In January 2005, my wife was stung by a stingray (similar sea creature) on the right thigh. Three months later, she began to get numb toes on her right foot ans started to struggle with chronic fatigue. Now 2 and half years later, she needs about 12 hours of sleep per day (yet still feels tired), has the numb toe as well as a sore patch on her lower right arm. In that time, she has visited a neurologist a few times, had an MRI scan done (which was inconclusive), and spent much time with her family doctor, tired several different diet ideas, and is now seeing a natural path. Any thoughts on whether or not the sting ray has anything to do with her chronic fatigue?
You ask an interesting question. My first question is, in what way was the MRI "inconclusive?" Do you have the entire report and would you be willing to share it?
First, let me preface my answer with making sure you know that what I am saying is pure supposition, based on some clinical experiences. I spent 3 years in the Indian Health Service in Yuma, AZ and in Nevada. I treated a large number of venomous bites and stings, specifically rattlesnake, scorpion and black widow spider. Venom is a protein, for the most part, and it is a potent stimulator of the immune system. So is anti-venom.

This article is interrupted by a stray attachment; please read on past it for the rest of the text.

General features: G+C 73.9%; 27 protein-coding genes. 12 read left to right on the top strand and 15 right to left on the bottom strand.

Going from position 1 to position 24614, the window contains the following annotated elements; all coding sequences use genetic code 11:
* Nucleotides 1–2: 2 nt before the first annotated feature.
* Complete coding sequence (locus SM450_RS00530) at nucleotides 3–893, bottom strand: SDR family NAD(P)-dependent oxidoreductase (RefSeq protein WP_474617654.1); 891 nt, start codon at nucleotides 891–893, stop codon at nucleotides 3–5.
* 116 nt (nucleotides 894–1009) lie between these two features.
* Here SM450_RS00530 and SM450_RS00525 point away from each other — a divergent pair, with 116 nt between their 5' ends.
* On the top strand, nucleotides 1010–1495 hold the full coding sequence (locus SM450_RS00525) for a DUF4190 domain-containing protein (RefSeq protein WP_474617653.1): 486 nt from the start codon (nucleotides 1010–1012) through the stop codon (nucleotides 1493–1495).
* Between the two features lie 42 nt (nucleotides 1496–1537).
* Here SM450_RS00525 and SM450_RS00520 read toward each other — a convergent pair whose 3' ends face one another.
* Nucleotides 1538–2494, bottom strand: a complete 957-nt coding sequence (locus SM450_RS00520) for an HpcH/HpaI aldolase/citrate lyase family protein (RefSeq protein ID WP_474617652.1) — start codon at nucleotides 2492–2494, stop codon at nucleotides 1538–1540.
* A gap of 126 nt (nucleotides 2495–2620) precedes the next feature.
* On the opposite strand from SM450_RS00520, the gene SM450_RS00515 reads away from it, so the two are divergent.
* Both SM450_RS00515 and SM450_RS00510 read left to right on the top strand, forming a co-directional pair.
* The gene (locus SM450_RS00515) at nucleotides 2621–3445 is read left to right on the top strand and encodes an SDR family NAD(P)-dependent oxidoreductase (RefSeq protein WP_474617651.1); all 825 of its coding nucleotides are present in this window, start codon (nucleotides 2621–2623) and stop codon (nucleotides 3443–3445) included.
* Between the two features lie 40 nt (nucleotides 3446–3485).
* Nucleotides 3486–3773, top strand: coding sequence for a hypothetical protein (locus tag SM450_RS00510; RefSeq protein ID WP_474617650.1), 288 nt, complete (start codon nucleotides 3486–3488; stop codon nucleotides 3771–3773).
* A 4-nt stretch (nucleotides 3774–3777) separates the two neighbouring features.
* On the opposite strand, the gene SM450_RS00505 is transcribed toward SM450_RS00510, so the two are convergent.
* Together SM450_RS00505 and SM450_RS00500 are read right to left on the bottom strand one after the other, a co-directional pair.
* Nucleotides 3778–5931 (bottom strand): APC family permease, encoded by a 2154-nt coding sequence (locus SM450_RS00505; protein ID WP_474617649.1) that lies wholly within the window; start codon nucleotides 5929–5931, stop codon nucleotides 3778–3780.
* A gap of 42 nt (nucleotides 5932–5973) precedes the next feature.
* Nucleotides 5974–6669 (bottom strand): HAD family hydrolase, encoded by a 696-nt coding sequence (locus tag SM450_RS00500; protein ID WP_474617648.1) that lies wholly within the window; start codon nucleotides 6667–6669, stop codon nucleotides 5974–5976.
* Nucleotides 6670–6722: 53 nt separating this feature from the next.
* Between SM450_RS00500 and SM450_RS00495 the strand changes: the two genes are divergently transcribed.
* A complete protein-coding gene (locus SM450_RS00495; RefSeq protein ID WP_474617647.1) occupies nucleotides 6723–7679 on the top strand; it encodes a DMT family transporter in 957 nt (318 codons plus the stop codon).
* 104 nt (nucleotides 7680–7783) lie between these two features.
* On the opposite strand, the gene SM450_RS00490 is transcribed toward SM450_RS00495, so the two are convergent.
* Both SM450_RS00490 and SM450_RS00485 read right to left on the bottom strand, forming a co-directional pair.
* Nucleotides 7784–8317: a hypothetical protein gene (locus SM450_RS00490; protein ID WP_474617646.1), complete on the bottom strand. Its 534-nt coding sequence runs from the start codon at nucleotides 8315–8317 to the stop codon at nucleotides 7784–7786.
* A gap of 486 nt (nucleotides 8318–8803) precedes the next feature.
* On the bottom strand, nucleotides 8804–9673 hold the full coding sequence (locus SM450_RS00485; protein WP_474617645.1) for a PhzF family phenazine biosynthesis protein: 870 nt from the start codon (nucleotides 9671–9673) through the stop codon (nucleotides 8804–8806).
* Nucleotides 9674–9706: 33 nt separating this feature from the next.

In several cases I had patients respond to their envenomations with delayed hypersensitivity reactions. The most common was serum sickness. This occurred in every snake bite victim who got antivenom. But it also occurred in victims of a scorpion sting and a black widow bite who did not receive antivenom.
Serum sickness is a systemic response about 2 weeks after the sting/bite that involves fever, hives and flushing, diffuse and often severely painful joints. Sometimes the joints actually do swell and become red, diffuse muscle pain and headache. It's like influenza with hives (pretty miserable) and it's treated with steroids for a couple weeks. The syndrome can recur weeks and months later.
The only reason I tell you this is to demonstrate that venom can throw the immune system into overload and result in real suffering. You are on an MS site and I have never read or heard of MS being attributable to an envenomation. But, from what you have told us, it isn't clear that your wife has or doesn't have MS. And I would have to know the mechanism by which the sea creature does it's damage. It's really not my field of knowledge.
But, it is possible that your wife has Chronic Fatigue and Immune Dysfunction which is currently the preferred name for CFS. It is felt to caused by some insult which has dysregulated the immune system, and immune abnormalities are associated with CFIDS.
Of course, it is also possible that the chronic fatigue and neurological symptoms that your wife has are not related to the stingray incident.